Mechanics

Oxygen Sensor O2 Replacement P0141

Easy step by step guide on how to replace an automotive engine exhaust oxygen sensor P0135, P0141, P0147, P0155, P0161 and P0167, this information pertains to most cars.

Difficulty Scale: 4 of 10

Before beginning, park the car on level ground and allow to cool, block the tires to prevent the vehicle from moving. Lift the car with a floor jack in the manufacturers recommend position, use jack stands to secure the car. Oxygen sensors are located in the exhaust system so be careful of hot components. Make sure to wear protective clothing, gloves and eyewear.

Step 1 - Before the oxygen sensor should be removed apply a light penetrating oil such as WD40 to help prevent thread and sensor damage.


Lubricating Oxygen Sensor

Step 2 - Some sensors are equipped with a heat shield that must be removed before the sensor removal, this is performed by removing any mounting bolts.


Oxygen Sensor Heat Shield Removal

Step 3 - Because most of us do not have a sensor removal tool, cut the sensor wires to ease the removal, a regular wrench will also work if the wires need to be left intact.


Oxygen Sensor Wires Cut

Step 4 - By using a regular socket it minimizes potential damage to the sensor body and the threads, this technique helps avoid stripping the old sensor upon removal.


Deep Well Socket Removal Tool

Step 5 - Once the old sensor has been removed, inspect the threads for damage which is common with these sensors.


Oxygen Sensor

Step 6 - Then, locate and disconnect the wiring connector, this step should be done before removing the sensor if the wiring is still attached.


Disconnecting Oxygen Sensor Wiring Connector

Step 7 - Its important that the wiring harness connectors are exactly the same, each sensor is unique to it's position and is located in the system by its connector configuration. (Note: some replacement sensors have a universal electrical connector that must be configured to the wiring of the old sensor.)


Oxygen Sensor Wiring Connectors

Step 8 - Compare the new sensor to the old sensor to ensure a proper installation.


New Oxygen Sensor

Step 9 - Most new oxygen sensor manufacturer's include a small amount of anti-seize lubricant to help condition the mounting threads.


Lubricating Oxygen Sensor

Step 10 - After lubricating the threads and comparing the wiring harness connector the sensor is ready for installation.


New Oxygen Sensor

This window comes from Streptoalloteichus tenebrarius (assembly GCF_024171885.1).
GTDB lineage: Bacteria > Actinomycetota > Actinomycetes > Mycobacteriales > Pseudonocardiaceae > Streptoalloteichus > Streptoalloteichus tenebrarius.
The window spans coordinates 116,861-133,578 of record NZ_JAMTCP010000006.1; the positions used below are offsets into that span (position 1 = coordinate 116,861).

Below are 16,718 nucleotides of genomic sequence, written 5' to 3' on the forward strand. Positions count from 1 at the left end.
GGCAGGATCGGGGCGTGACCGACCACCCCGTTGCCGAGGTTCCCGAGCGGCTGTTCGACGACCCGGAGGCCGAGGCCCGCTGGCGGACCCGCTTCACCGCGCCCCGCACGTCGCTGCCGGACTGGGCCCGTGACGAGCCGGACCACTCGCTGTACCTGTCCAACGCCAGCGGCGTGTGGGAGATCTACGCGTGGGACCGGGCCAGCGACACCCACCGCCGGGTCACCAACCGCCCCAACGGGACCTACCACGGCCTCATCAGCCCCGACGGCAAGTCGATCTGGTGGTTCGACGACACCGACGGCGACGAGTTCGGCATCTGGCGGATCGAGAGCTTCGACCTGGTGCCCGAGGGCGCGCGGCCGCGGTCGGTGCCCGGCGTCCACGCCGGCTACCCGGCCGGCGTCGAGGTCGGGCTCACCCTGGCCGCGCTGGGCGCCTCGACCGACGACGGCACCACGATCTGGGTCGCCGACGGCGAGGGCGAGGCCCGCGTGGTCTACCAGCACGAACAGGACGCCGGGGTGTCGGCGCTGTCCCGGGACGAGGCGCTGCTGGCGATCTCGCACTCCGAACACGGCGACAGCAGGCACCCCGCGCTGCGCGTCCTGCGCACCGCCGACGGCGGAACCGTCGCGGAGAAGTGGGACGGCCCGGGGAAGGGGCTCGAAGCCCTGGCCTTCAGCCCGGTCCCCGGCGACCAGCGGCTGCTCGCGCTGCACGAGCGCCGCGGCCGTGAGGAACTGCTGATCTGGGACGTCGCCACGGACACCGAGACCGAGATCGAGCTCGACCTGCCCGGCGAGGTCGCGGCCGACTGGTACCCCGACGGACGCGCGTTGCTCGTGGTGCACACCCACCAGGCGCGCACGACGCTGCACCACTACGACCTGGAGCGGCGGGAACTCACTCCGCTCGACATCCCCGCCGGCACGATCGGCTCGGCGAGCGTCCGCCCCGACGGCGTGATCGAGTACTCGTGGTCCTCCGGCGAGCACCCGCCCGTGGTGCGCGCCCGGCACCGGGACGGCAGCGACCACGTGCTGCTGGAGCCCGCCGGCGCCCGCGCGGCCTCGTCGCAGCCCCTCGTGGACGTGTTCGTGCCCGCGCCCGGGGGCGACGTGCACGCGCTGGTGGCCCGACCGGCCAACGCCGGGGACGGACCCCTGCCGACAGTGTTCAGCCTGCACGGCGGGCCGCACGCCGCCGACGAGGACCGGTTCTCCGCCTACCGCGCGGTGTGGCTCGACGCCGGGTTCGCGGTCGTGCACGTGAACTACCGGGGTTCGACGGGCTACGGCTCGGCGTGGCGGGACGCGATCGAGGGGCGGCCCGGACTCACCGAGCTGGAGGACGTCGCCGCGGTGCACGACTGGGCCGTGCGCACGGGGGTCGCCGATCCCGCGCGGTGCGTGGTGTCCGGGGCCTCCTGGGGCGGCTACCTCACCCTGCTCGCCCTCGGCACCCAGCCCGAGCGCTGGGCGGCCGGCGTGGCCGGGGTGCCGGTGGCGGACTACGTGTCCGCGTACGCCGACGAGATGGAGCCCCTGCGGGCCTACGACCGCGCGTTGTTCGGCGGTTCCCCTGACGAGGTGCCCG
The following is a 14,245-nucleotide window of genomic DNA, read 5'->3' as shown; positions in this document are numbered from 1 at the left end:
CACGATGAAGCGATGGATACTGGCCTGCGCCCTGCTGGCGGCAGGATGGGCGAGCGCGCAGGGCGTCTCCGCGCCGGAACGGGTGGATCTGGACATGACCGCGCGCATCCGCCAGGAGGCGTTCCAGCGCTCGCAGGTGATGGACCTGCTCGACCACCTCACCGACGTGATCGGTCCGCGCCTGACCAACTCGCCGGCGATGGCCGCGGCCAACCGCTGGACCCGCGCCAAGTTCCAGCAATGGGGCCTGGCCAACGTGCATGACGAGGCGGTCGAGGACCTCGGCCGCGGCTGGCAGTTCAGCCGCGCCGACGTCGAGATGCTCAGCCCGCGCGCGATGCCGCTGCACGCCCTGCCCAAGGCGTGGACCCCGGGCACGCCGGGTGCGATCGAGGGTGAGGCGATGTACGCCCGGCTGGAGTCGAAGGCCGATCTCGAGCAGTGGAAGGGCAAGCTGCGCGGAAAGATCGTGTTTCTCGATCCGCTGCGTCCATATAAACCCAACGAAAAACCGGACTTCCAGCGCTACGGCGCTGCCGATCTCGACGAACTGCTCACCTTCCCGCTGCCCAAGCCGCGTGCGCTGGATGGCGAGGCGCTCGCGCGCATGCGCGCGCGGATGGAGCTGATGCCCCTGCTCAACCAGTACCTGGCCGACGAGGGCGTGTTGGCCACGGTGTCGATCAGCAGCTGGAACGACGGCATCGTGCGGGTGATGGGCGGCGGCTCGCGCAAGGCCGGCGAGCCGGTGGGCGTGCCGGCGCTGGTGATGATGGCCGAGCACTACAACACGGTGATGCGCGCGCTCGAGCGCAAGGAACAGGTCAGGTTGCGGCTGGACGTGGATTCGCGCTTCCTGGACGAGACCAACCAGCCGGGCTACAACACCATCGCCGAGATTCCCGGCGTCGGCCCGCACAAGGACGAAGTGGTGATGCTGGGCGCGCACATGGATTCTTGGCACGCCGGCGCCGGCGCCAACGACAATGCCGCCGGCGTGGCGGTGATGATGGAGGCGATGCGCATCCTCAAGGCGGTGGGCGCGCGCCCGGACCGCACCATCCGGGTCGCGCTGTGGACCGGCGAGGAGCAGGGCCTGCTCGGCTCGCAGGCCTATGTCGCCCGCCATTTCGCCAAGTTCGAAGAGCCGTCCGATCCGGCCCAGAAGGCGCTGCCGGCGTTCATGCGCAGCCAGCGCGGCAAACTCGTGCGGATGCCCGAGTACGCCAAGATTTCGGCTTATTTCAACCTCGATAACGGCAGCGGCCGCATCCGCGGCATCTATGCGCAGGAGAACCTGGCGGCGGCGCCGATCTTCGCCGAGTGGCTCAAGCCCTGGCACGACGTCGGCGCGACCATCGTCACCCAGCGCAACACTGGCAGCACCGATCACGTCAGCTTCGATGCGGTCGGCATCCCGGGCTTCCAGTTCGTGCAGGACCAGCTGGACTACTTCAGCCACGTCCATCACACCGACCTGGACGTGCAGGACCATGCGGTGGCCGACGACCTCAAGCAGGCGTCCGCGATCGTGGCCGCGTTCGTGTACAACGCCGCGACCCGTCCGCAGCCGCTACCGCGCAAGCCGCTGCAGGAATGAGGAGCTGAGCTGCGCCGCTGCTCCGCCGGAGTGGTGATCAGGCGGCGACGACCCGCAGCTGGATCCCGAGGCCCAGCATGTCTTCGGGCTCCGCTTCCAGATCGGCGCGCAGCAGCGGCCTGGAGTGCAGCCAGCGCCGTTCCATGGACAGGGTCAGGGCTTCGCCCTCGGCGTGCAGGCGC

Step 11 - Use a small wire brush to help clean the threaded port to ensure a proper seal of the new sensor. Gently install the new oxygen sensor by hand while keeping the wiring and connector free from bends.


Installing New Oxygen Sensor

Step 12 - Most sensor installations can be performed by using a normal 7/8 wrench, but when the sensor is obstructed by a heat shield etc. it helps to have the installation-removal tool.

 
Oxygen Sensor Installation and Removal Tool

Step 13 - Gently tighten the sensor while keeping wiring free from damage, these sensors need to be fairly snug to avoid leakage.


Tighten Oxygen Sensor

Step 14 - Once the sensor is tightened, reinstall any heat shields or bracing that had to be removed.


Heat Shield Installation

Step 15 - After the heat shield has been reinstalled, mount the connector to it's holder and reattach the connector back onto the wiring harness. If the car has diagnostic trouble codes, they will need to be cleared.


Reconnect Sensor Wiring Connector

Helpful Information

An oxygen or lambda sensor is used to determine the engine exhaust mixture which can then be controlled by the computer. These sensors are equipped with a heater that can fail causing the check engine light to illuminate. The oxygen sensor is designed to monitor the amount of oxygen that is in the exhaust system at any given second. This is done by using an active chemical that when heated can act as a low voltage generator. There are many conditions that can cause an oxygen sensor to miss-behave even though there is nothing wrong with the sensor, to be sure the sensor is a problem visit how to test an oxygen sensor. Older models will have just one sensor in the exhaust system while newer cars will have as many as four sensors. The reason behind the multi-sensor systems is control and monitoring capabilities. A multi-sensor system will be able to monitor the exhaust gasses before and after the catalytic converter.

Most sensors are designed with a heater element to aid the sensors functionality when operating cold. Failure of this element is common and will warrant sensor replacement. When a sensor or the heating element inside the sensor fails it will trigger a check engine or service engine soon light in most cases. If this occurs connect a scanner tool to access the diagnostic trouble codes which will help pin point the failed sensor. Once the failed oxygen sensor has been located, simply replace the sensor. When an O2 sensor fails it can cause the engine to run lean or rich depending on the failure

Tools and Supplies Needed

  • Wrench set with large sizes
  • Shop Towels
  • Anti-Rust penetrating oil such as WD40
  • Replacement Oxygen Sensor
  • Wire Brush
Best Practices

  • Use an anti rust treatment to help in the removal of the old sensor.
  • A specially designed socket or wrench can be used to aid in the removal of hard to access sensors.

AUTHOR


Written by
Co-Founder and CEO of 2CarPros.com
35 years in the automotive repair field, ASE Master Technician, Advanced Electrical and Mechanical Theory.


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